Receiving Your Tax Refund in Savings Bonds
As you prepare your tax return this year, you have an interesting option. You can opt to receive part of your tax refund as U.S. Savings Bonds. The process is relatively simple. Form 8888 (PDF) from the IRS allows you to allocate how you will receive your refund. You can have your refund directly deposited into a bank account, mailed to you as a check, or invested directly into savings bonds. You can also divide your refund between these options however you'd like. It's an easy process. The real question is should you invest part of your refund into savings bonds.
The bonds in question are Series I Savings Bonds, which the U.S. Treasury sells for face value. You can redeem such a bond, plus the accumulated interest on it, after twelve months have passed — although if you redeem a bond you've held less than five years, you'll give up three months worth of interest. Series I Bonds earn a combination of a fixed rate and an inflation rate. The fixed rate stays the same for the life of the bond, while the inflation rate changes every six months. New rates are set every November and May. The last fixed rate set (November 2010) is 0.00 percent, which means bonds bought before next May will be relying entirely on their inflation rate for income. You can see a list of recent rates on the U.S. Treasury's website. (See also: While Waiting for Rates: I-Bonds)
The Benefit of Automatic Savings with Bonds
Sarika Abbi, who works with the D2D Fund to encourage savings for low-income consumers, points out that this approach provides a way to automatically save money.
The nice thing is a taxpayer can consider saving just a portion of their refund with bonds, allowing them to use the remainder to pay bills, meet spending needs, or save in other saving or investment vehicles. For individuals who don’t have access to savings, it’s a great way to begin setting some aside for the future, without the requirement of a bank account. They also offer a competitive rate in comparison to comparable savings products (traditional savings account and one-year CDs). There are no fees associated with buying or redeeming bonds and they have a low entry point: only $50. This makes them a very accessible product for many households.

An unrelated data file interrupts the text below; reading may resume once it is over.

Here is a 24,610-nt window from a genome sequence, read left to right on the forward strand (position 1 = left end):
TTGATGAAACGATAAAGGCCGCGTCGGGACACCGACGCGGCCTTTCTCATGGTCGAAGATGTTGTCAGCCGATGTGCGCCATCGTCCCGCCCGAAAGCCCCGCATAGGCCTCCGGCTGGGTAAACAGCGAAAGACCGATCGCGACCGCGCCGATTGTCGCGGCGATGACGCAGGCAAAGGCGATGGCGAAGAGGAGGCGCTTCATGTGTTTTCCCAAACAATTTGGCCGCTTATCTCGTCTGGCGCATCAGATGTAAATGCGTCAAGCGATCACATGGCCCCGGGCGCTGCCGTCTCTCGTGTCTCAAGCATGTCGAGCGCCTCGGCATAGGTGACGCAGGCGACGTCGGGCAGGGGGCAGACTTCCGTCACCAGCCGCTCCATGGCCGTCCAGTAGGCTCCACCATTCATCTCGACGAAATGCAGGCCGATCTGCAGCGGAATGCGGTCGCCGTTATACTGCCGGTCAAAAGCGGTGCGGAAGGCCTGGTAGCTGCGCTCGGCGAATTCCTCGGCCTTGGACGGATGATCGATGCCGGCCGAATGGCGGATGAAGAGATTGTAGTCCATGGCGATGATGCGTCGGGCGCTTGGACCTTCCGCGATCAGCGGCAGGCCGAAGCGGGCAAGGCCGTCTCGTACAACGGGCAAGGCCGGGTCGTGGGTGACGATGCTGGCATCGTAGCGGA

Tax-time saving bonds are Series I Savings Bonds, which are inflation-protected. This means your savings bond never lose value. They are also very safe investments — your principal is protected and when you redeem them you will receive your entire principal as well as any interest earned. They are a nice long-term vehicle (mature in 30 years) but are accessible one year after purchase if a family faces an emergency or need for the vehicle. It is also a good savings vehicle for individuals who want to set money aside for their children, grandchildren, or other loved ones. And there is a tax break if used for education purposes.
It's truly an easy way to build up savings, and the fact that it takes a little more work to cash in a bond than it takes to just transfer money out of a checking account means that there's an additional barrier to using your savings for purchases that aren't really all that necessary. There is a maximum amount that you can invest in Series I bonds every year — $5,000 — but a taxpayer can request as little as $50 in bonds if that's all someone wants to put aside.
Is Getting Your Refund in Savings Bonds Right for You?
It's true that savings bonds, especially at current interest rates, aren't the ideal investment for everyone. But when you consider that you can use them as a savings vehicle rather than an investment opportunity, you may find that putting part of your income tax refund towards savings bonds makes sense. You may find that you can earn at least as much interest as you can through a savings account at your bank. And if you're starting to plan for college for a little one, a savings bond offers other benefits over the typical bank account.
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